One old timey kitchen tool that seems to be regaining in popularity is the cone shaped sieve. These odd looking sieves are usually made of aluminum, and come equipped with a stubby wooden mallet and a standing rack that fits neatly over a soup kettle or large bowl. Many people call these cone shaped sieves a “chinois” which isn’t completely accurate. A chinois (a French loanword meaning “chinese”) is a conical sieve with a very fine mesh screen. The chinois is used for straining sauces, soups, and custards for a finer texture.
Grandma’s old cone shaped sieve is not designed for this kind of delicate kitchen use. Instead, it functions more as a vegetable or fruit masher, for filtering seeds & skin, or as a large food mill. For scratch cooks and home canners, the cone shaped sieve is an invaluable kitchen tool.
So what is this piece of kitchen equipment really called? The manufacturers’ name seems to be the “aluminum sieve”, though here in the US it’s referred to by all sorts of names. Ricer, puree sieve, vegetable masher, applesauce maker, cone shaped colander, china cap, or colander with masher & stand are just a few of the names I’ve run across. The term my mother-in-law and I both use is the fruit & vegetable masher.
Using your grandma’s cone shaped sieve in the kitchen. Using the cone shaped sieve is pretty easy. To help you along, here’s some step-by-step instructions:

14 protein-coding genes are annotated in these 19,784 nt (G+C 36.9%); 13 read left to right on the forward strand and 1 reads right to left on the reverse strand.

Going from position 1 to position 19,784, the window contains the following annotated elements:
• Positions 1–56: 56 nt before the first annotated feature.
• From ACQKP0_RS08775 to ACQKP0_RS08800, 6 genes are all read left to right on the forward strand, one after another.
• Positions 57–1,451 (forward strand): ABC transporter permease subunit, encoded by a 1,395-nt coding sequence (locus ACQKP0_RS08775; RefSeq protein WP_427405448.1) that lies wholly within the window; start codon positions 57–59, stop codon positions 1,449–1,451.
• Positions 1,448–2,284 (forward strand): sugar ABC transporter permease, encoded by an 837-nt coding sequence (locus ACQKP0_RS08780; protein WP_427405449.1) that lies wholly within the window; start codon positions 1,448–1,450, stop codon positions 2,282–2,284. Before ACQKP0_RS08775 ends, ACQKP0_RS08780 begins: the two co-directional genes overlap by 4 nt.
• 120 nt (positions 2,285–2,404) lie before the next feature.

1. Pare and cube fruit or vegetable to be cooked. OK to leave skins on tomatoes, grapes and berries.
2. Gently boil fruit or vegetable for 5-10 minutes, until tender. Strain, setting aside liquid for now.
3. Place the sieve over a large bowl. Carefully pour the drained, cooked vegetables or fruit into the sieve.
4. Use the mallet (or pestle) to mash the pulp through the tiny holes. One trick that works for me is to alternate between mashing and rolling the pestle to work the cook fruit or vegetables through the sieve.
5. Add small amounts of reserved liquid until achieving the desired consistency.
6. Freeze or can as directed.
What can be pureed in a cone shaped sieve? Over the years, I’ve pretty much pureed everything in this handy kitchen tool. The best produce for pureeing seems to be the following:
* Pumpkins, winter squashes, carrots
* Berries, grapes, cooked soft fruit such as apples, pears, apricots and peaches. The pureed fruit may require adding back in some of reserved liquid.
*Cooked tomatoes: for sauce, add some reserved liquid. Paste requires no additional liquid.
Of course, pureeing food isn’t the only thing this wonderful kitchen tool can do. I’ve used it to strain broth from cooked meat bones, remove flour chunks from lumpy gravy, and to sift powdered sugar over large quantities of cookies and pastries as well.
Where to find cone shaped sieves. Vintage cone shaped sieves can be found on antique sites and auction sites, and range between $10-$25. Be sure to search for these using the term such as food masher, cone shaped sieve, or colander with pestle. If you prefer to buy new instead of used, specialty kitchen shops will call these items a chinois, chinoise, or china cap. Keep in mind when ordering that a chinois typically comes in a finer mesh, and that a larger mesh is the one you’ll want for pureeing home grown produce.